Gu Dexin is the conscience of his generation. His frieze of thirty-five panels contains eleven sentences written in the font and vermilion red typical of official signage and political campaigns. The text repeats:

We have killed people we have killed men we have killed women we have killed old people we have killed children we haveeaten people we have eatenhearts we haveeaten human brains we have beaten people we have beaten people blind we have beaten open people's faces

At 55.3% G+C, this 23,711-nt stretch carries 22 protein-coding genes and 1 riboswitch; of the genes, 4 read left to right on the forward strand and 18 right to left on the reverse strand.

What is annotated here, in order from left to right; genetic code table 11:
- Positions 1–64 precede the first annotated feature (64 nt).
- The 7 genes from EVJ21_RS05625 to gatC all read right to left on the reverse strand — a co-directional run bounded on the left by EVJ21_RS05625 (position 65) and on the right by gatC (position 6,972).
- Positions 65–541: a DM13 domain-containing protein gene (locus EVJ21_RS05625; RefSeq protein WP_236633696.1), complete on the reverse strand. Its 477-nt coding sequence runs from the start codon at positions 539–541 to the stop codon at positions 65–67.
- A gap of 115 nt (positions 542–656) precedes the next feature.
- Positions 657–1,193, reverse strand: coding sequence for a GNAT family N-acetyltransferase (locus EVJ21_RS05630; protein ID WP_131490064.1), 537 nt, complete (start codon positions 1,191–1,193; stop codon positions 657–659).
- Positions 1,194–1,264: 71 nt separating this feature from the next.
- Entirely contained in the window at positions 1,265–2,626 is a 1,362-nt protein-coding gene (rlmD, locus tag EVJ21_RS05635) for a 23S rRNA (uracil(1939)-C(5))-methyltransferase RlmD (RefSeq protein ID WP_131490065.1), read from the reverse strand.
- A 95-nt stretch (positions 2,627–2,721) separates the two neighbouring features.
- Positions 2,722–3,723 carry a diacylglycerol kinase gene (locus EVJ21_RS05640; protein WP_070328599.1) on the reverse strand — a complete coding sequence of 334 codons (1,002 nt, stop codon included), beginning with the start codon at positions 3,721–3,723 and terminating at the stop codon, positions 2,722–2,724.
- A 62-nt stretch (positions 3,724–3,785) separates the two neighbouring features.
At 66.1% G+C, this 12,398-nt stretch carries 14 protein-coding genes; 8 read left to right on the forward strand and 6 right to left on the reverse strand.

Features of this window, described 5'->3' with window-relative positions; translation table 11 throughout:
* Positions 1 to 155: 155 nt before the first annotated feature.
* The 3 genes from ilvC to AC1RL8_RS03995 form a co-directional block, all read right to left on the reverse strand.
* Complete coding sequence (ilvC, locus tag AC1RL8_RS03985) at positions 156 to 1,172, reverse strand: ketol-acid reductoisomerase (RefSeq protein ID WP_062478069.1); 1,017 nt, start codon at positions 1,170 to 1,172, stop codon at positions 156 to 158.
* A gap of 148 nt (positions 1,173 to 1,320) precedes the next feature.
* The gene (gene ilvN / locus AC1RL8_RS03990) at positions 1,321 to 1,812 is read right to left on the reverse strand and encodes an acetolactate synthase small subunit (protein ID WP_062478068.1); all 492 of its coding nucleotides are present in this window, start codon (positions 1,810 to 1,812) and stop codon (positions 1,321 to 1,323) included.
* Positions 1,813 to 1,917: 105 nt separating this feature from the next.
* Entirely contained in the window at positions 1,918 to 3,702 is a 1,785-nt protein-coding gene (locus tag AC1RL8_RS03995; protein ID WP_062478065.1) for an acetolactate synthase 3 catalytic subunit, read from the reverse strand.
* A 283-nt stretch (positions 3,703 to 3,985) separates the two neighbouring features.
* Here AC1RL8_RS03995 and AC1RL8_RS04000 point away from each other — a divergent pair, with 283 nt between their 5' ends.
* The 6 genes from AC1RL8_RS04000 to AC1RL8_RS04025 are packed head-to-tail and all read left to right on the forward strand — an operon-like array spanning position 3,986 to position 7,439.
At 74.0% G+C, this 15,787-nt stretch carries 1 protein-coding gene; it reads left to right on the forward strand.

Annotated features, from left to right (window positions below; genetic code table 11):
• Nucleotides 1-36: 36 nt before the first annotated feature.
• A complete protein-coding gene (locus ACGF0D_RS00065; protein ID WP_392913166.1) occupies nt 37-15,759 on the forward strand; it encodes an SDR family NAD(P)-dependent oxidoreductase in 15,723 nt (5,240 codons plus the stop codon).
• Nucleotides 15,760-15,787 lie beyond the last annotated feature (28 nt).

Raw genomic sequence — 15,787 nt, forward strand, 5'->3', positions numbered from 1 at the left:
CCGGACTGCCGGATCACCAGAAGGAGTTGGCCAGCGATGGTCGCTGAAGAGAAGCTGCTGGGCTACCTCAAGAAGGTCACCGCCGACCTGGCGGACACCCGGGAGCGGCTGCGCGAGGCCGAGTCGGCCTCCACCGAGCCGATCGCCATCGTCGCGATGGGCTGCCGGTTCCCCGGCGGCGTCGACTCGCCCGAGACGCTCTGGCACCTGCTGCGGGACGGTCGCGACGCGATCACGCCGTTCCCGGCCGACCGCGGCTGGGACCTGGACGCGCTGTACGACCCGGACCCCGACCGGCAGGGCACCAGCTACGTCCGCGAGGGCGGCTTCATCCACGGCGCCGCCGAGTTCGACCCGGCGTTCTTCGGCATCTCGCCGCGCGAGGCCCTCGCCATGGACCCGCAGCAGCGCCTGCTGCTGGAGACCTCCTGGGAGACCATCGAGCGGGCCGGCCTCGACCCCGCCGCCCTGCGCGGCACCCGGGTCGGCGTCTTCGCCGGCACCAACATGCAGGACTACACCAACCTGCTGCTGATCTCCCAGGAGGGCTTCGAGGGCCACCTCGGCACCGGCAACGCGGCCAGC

To the Chinese eye, these sentences, scrambled but recognizable through repetition, evoke the modern writer Lu Xun's masterpiece "Diary of a Madman" (1918), in which the protagonist gradually realizes that he is surrounded by cannibals. The story was a veiled critique of a culture that valued collectivism over the individual. As the subject of Gu's sentences, an unspecified we, takes responsibility for each unthinkable act, the work implicates the viewer in the moral failings that underlie the social order. By we, Gu means all of us.